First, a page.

Well, you’re in the right place. I’m Italian, and I’m here to share all my Italy travel tips, tricks, and hacks: and, here I’m going to give you some tips on how to avoid looking like a total noob tourist on your first trip to Italy.
However, before we dive into this list of do’s and don’ts in Italy, there is something new you should be aware of when planning your trip to Italy.
You should be aware that, starting at the end of 2022, you’ll most likely need to apply for an ETIAS permit to travel to Italy.
This new rule also applies to those who can now travel to Italy without a visa, such as U.S. citizens, who will also be required to apply for the new electronic authorization. Fear not, you can apply online in minutes.
Ok, we’re ready to go now! Let’s start with some examples of “Italian-friendly” behaviors:
Do’s and Don’ts in Italy
Do use your hands to communicate.
If you need information but don’t speak the language, you can use gestures to communicate. This Italian stereotype is entirely accurate.
Do keep some cash on hand.
Nowadays, almost all shops and restaurants accept credit cards; however, not all of them do, and you’ll almost certainly find someone who doesn’t accept card payments. So it’s always a good idea to have some cash on hand.
Do take care of your belongings.
You must be extremely cautious with your belongings, just as you would in any other country. Pickpockets are always lurking around the corner, usually on public transportation or in crowded areas. So keep all valuables in a tightly closed and secure bag to deter anyone from attempting to access them.
Do keep your knees and shoulders covered.
Italy is a very Catholic country, and you must dress appropriately to enter places of worship. So, if you’re going to St. Peter’s Basilica in Vatican City, St. Mark’s Basilica in Venice, or any other beautiful church, make sure to cover your shoulders and knees properly.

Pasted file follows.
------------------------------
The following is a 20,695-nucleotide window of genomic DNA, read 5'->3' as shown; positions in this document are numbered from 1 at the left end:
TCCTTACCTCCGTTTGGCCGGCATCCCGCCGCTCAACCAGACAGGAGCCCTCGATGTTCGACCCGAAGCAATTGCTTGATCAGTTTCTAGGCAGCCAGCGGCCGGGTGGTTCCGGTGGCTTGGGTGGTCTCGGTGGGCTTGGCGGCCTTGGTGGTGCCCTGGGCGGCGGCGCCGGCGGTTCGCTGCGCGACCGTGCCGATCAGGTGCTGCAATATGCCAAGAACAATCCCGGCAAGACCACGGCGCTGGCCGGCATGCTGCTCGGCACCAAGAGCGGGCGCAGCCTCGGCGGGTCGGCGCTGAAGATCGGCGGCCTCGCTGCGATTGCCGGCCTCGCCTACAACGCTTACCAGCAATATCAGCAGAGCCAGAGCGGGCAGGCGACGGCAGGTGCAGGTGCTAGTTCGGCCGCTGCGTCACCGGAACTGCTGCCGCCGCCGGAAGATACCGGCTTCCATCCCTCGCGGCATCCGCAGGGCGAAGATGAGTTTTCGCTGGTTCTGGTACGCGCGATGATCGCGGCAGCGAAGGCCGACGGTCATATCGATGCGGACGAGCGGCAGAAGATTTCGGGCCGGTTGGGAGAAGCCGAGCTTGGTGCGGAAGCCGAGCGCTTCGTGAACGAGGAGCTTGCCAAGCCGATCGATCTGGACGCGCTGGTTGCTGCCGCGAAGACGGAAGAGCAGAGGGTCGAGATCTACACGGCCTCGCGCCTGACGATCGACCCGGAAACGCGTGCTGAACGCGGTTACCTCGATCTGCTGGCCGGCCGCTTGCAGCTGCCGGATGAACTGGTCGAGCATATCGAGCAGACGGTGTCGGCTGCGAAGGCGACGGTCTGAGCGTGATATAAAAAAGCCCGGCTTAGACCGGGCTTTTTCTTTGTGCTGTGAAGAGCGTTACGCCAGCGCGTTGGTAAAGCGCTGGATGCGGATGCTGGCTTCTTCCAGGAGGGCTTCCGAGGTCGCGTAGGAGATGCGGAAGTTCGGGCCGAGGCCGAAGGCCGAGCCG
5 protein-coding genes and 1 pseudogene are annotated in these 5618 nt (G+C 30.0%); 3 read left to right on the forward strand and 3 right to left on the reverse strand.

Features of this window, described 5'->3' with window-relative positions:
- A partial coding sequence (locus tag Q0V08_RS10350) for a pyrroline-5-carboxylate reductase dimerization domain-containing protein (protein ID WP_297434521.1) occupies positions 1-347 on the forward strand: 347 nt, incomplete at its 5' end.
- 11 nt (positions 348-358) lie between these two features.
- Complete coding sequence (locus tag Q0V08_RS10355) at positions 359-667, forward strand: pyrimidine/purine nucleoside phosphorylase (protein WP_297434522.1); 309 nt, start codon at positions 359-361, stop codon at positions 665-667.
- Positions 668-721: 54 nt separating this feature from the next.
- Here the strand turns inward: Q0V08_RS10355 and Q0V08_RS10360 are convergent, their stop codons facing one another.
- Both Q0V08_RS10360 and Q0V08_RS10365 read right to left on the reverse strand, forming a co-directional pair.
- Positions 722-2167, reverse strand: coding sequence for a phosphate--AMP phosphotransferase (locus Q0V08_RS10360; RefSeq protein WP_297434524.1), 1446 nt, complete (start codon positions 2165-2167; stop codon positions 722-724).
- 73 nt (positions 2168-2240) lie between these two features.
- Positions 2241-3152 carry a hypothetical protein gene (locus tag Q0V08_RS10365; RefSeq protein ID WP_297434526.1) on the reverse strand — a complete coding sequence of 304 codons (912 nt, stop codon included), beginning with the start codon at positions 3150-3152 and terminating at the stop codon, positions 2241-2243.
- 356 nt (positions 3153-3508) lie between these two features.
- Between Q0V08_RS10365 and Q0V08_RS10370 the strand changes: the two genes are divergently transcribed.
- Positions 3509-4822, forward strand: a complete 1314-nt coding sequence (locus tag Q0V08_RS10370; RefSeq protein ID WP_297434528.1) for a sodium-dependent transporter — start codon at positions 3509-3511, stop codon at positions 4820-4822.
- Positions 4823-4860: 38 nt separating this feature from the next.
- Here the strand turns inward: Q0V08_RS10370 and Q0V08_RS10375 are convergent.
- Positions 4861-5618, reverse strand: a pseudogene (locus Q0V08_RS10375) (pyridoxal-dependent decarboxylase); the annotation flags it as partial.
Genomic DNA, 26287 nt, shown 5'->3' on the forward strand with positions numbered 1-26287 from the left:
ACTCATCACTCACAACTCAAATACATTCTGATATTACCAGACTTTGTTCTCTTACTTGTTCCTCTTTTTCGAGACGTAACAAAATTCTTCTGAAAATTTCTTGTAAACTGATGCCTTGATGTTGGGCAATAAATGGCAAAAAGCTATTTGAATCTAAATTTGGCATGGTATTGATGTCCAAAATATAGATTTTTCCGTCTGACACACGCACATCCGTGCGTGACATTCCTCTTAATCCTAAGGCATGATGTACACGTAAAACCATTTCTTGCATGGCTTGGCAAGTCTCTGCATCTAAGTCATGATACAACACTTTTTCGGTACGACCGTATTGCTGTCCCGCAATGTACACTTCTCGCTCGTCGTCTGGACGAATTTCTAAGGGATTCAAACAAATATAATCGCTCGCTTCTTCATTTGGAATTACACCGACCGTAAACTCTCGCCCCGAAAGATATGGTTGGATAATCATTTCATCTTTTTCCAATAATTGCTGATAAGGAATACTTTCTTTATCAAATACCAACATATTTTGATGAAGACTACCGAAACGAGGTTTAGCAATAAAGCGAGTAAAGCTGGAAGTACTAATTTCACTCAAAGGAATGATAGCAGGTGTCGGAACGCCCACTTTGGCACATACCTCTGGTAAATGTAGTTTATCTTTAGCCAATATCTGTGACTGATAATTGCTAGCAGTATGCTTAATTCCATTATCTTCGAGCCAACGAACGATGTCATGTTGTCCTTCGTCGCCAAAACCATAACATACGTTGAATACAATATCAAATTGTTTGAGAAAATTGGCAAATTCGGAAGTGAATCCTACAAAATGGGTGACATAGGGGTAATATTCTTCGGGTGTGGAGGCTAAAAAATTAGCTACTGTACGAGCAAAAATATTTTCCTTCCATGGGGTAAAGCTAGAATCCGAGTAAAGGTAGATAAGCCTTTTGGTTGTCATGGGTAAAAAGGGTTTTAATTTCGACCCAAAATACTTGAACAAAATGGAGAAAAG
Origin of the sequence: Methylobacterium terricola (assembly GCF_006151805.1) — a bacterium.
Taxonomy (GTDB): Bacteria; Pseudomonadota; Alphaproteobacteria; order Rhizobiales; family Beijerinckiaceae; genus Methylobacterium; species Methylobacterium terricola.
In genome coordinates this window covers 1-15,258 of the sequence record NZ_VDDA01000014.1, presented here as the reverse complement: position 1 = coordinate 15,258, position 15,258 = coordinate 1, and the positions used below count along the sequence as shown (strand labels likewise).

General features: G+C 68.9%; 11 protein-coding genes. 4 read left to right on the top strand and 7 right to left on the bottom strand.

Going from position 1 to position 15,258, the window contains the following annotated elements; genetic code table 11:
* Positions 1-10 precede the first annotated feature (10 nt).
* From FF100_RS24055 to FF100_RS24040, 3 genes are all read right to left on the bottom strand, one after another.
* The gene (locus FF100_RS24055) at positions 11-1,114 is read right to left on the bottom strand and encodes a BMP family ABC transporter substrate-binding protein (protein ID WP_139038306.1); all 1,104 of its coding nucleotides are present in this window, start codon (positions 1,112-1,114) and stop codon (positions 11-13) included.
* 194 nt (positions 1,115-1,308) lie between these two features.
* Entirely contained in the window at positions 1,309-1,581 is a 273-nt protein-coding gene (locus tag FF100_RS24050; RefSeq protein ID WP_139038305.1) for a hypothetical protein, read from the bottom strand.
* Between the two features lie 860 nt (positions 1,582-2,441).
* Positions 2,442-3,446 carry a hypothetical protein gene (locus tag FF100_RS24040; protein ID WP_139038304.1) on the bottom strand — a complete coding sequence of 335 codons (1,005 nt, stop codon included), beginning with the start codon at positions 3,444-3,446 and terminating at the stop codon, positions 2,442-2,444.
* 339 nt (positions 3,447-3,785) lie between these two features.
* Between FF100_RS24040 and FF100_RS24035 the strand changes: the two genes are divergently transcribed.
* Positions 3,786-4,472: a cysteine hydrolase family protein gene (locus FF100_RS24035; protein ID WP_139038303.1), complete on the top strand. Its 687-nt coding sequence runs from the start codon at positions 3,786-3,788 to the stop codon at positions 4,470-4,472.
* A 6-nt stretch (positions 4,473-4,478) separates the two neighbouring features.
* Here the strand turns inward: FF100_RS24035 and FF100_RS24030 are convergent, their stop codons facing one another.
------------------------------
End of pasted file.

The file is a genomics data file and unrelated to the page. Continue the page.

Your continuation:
Do relax and enjoy Italian culture
No matter how many times you’ve been to Italy, each time is a new experience. Enjoy your stay, relax, and live “la dolce vita!” After all, you’re in Italy, and you know what we say: when in Rome, do as the Romans do.
And now here are the “don’ts.” But don’t worry, these aren’t hard-and-fast rules. We are flexible and relaxed when it comes to other people’s flaws.
Don’t ask an Italian share a pizza – Pizzeria da Michele, Naples, Italy
Don’t ask to share your pizza.
Never, ever ask an Italian to share his or her pizza. When you order pizza in Italy, you will receive a pizza on a plate, which, as large as it may appear to you, is only for one person. And Italians don’t like to share it.
Also, don’t order unusual toppings on your pizza, such as pineapple or ketchup, especially if you’re in Naples; they’ll think you’re insane.
Don’t cut spaghetti
Don’t ever cut up spaghetti.
The proper way to eat spaghetti is to wrap it around the fork, using the plate to help you. The reason for this method is that the essence of spaghetti must be respected. Also, don’t order “spaghetti Bolognese,” which doesn’t exist in Italy, they’re a British invention; we do have “tagliatelle al ragù alla bolognese,” a delicious first course from Emilia Romagna.
And, if you just can’t do without the meatballs, then you could order a plate of “spaghetti al pomodoro” first, followed by the meatballs as a second course.
Pro-tip for this one: if you see “spaghetti bolognese” on the menu of a restaurant in Italy, it’s probably a tourist trap!
Don’t order Fettuccine Alfredo
This dish, made with pasta, butter, and Parmesan cheese, is common on the menus of most Italian restaurants around the world. It is also frequently served with roasted chicken or sour cream. The issue is that no one in Italy is aware of it.
Only one restaurant in Italy serves authentic fettuccine Alfredo: “ll Vero Alfredo,” also known as “L’Imperatore delle Fettuccine” (the Emperor of Fettuccine), in the heart of Rome. Here you can taste the original recipe, handed down from generation to generation, of this dish that has become famous all over the world but not in Italy.